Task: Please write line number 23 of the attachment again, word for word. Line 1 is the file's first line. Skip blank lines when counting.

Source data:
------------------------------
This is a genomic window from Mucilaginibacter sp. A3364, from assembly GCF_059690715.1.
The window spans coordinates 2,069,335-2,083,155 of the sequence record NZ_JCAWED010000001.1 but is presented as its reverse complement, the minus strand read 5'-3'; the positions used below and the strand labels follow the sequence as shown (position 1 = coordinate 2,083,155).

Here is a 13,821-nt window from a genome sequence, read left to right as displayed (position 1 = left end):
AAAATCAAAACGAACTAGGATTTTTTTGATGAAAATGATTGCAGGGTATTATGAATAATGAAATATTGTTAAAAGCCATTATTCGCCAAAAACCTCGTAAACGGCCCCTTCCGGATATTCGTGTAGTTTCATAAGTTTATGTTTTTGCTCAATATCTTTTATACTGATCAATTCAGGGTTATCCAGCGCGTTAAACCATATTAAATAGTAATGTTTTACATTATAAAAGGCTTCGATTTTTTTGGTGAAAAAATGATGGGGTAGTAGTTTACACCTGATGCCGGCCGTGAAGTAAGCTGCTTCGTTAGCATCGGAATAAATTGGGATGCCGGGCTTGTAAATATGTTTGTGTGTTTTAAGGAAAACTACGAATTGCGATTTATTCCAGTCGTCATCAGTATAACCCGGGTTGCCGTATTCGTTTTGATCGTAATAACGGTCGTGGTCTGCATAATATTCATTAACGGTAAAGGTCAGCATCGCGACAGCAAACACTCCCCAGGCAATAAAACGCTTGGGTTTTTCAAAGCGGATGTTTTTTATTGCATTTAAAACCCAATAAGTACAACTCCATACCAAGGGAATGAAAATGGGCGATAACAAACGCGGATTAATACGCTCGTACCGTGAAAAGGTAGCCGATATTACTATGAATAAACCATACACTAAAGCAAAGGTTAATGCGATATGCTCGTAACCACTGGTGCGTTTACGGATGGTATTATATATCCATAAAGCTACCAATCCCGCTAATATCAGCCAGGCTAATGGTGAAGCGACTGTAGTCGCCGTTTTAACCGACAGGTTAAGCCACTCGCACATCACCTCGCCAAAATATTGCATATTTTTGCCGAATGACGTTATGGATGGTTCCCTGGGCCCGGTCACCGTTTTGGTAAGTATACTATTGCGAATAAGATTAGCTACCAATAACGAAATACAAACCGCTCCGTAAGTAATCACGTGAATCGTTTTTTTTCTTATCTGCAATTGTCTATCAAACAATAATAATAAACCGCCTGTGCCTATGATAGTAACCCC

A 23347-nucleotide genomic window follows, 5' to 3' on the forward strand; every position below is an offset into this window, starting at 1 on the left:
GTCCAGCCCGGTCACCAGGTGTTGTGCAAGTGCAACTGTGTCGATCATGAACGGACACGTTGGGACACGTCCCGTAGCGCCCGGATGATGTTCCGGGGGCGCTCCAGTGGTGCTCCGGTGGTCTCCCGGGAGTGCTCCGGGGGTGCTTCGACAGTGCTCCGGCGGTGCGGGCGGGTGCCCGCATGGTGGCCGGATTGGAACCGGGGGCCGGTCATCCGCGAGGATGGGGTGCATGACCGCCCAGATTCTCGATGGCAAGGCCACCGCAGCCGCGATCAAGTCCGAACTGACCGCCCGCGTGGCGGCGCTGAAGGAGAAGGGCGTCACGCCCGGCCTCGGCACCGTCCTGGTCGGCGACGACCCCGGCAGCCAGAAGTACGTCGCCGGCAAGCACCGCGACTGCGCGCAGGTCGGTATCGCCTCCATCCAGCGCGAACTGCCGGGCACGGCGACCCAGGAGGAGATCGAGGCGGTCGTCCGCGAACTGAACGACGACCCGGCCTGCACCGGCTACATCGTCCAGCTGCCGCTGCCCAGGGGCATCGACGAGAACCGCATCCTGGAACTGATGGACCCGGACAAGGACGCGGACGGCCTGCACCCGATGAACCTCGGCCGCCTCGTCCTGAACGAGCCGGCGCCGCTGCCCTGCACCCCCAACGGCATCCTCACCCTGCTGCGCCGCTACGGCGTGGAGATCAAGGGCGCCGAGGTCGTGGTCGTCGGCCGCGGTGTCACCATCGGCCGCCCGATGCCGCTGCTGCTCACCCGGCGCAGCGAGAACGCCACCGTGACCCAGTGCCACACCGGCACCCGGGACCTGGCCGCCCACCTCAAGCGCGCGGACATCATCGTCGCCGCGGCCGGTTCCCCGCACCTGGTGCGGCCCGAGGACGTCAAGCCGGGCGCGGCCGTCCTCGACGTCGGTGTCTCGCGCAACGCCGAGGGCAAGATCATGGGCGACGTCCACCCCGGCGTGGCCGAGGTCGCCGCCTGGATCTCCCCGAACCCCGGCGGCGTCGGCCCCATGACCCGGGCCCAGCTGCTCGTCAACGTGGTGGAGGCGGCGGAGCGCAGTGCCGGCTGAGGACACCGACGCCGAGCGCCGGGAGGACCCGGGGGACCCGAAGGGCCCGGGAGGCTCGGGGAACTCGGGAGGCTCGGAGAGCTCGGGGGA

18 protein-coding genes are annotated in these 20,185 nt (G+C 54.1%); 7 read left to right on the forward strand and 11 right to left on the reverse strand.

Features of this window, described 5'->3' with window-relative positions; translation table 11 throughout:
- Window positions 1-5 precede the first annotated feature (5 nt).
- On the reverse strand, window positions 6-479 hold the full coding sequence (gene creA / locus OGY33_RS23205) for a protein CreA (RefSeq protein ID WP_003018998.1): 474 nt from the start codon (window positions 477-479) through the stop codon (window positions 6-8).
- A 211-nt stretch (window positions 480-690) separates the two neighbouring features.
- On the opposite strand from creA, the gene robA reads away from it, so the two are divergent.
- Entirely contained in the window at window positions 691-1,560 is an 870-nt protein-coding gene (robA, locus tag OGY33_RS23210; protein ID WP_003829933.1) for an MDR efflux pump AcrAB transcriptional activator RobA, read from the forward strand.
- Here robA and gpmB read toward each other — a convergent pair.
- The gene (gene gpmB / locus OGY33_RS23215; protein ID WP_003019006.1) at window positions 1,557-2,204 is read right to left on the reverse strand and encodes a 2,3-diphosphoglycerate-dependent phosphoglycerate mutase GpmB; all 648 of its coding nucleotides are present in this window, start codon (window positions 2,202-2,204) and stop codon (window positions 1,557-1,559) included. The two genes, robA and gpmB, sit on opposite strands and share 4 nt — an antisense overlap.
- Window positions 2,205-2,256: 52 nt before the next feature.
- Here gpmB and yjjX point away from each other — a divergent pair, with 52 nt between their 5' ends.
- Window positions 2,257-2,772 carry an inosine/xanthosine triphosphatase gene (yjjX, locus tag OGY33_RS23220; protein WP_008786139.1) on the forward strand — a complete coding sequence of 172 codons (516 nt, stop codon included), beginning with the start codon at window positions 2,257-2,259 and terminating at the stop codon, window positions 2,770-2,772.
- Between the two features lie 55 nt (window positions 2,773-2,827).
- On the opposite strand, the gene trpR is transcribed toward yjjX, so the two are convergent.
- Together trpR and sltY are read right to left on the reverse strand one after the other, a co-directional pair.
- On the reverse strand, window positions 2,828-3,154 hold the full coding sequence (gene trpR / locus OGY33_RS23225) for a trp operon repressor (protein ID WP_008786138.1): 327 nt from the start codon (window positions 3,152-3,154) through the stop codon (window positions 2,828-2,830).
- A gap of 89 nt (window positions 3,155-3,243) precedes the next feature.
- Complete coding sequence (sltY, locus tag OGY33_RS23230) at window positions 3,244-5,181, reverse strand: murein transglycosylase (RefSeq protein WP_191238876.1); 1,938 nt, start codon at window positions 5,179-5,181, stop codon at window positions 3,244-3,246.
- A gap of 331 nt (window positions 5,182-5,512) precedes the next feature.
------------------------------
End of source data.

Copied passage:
- A gap of 89 nt (window positions 3,155-3,243) precedes the next feature.